Biological Invasions

, Volume 8, Issue 2, pp 295–308

Biological Invasions in Austria: Patterns and Case Studies

Article

DOI: 10.1007/s10530-004-7890-3

Cite this article as:
Rabitsch, W. & Essl, F. Biol Invasions (2006) 8: 295. doi:10.1007/s10530-004-7890-3

Abstract

This paper provides a review of the first national inventory of non-indigenous species in Austria. In summary, 1110 vascular plant species (27 of the entire flora), 83 mycetes and at least 500 animal species (approximately 1 of the entire fauna) were documented for Austria, which are introduced intentionally or unintentionally by humans after 1492 and reported from the wild. About 25 of non-indigenous vascular plant species have become naturalized. Most non-indigenous vascular plants are native to the Palaearctic region (55%; with 33% originating from the Mediterranean subregion) and North America (20%). More than 90% of non-indigenous plant species are confined to naturally and anthropogenically disturbed (ruderal, urban, arable land, and riverine) habitats. Aquatic ecosystems are more affected and vulnerable to changes in their animal species composition. The current data demonstrate that non-indigenous species continue to invade and disperse and it also emphasize the necessity and responsibility to develop scientific strategies to minimize the impact of biological invasions and to raise public awareness of the problem.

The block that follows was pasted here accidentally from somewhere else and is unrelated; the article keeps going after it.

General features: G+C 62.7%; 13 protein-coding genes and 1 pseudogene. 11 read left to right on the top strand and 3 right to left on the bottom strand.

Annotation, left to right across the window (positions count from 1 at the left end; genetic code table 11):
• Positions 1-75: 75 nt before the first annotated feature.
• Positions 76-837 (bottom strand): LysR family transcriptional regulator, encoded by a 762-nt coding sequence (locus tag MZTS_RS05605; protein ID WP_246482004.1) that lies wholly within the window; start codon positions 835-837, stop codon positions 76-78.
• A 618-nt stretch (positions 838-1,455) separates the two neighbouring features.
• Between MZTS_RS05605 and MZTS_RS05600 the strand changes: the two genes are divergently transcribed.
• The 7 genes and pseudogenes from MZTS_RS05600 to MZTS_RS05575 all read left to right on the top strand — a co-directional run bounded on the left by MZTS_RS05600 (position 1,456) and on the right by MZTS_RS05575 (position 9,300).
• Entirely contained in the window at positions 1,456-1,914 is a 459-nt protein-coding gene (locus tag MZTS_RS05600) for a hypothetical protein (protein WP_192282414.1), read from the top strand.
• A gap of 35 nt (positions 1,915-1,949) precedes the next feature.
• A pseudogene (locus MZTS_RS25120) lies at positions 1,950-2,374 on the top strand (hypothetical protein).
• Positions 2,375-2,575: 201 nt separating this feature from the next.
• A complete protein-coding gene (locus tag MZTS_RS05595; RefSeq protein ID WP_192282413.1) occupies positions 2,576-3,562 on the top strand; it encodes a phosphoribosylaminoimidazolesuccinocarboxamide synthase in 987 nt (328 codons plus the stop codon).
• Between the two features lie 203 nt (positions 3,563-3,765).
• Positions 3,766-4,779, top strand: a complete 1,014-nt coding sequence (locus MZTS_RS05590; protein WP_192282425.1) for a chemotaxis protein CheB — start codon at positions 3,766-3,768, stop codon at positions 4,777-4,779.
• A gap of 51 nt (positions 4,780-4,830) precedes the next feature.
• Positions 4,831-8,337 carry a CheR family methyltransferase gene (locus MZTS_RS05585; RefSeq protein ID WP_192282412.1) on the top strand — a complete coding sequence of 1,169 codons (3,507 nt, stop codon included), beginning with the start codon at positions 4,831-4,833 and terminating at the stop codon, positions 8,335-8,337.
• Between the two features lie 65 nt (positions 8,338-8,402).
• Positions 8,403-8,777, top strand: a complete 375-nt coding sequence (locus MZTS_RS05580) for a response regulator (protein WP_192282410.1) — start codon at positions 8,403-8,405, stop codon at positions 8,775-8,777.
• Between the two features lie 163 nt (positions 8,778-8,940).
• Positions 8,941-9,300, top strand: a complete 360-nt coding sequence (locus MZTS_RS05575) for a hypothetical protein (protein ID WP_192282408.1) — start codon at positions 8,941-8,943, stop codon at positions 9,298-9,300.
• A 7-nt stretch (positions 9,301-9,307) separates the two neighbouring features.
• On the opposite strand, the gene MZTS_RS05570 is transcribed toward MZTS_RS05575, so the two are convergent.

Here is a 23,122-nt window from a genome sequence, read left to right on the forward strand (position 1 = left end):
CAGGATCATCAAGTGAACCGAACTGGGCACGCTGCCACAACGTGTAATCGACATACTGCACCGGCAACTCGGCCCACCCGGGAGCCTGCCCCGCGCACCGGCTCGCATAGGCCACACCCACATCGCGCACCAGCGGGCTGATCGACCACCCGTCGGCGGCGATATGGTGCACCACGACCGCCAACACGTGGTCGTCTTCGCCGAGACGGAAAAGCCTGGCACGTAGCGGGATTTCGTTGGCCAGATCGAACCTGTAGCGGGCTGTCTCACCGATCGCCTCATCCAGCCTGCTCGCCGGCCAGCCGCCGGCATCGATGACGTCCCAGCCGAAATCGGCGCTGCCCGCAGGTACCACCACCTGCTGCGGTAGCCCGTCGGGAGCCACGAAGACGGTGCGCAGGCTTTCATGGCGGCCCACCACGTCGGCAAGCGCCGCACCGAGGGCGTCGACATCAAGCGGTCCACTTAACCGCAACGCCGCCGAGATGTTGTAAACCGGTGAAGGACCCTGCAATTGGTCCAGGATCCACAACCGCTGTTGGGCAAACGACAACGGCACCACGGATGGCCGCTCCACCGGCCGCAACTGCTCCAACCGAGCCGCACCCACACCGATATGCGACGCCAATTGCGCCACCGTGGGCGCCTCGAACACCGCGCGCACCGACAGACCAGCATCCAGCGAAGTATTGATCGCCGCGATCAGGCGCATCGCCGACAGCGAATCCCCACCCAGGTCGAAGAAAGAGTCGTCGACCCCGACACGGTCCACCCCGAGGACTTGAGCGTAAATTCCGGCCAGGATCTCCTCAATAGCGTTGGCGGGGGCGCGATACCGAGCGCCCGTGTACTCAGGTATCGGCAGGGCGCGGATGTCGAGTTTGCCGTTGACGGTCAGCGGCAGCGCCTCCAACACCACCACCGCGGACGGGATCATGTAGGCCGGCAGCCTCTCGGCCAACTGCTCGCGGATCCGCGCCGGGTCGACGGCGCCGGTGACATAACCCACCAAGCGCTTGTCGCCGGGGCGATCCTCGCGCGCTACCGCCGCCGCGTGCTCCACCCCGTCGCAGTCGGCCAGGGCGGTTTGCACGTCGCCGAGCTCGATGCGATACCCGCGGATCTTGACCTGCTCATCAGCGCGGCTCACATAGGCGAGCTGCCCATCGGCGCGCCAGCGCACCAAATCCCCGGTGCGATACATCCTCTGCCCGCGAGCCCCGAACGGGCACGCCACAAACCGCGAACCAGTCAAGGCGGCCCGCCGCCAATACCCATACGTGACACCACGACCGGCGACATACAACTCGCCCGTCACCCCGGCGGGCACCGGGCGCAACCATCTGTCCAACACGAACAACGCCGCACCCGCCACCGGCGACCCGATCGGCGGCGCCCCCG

Keywords

alien species boom-and-bust habitat preference introduction pathways invasion success naturalization neomycetes neophytes neozoans non-indigenous species 

Copyright information

© Springer 2006

Authors and Affiliations

  1. 1.Institute of ZoologyUniversity of ViennaViennaAustria
  2. 2.Federal Environment AgencyViennaAustria

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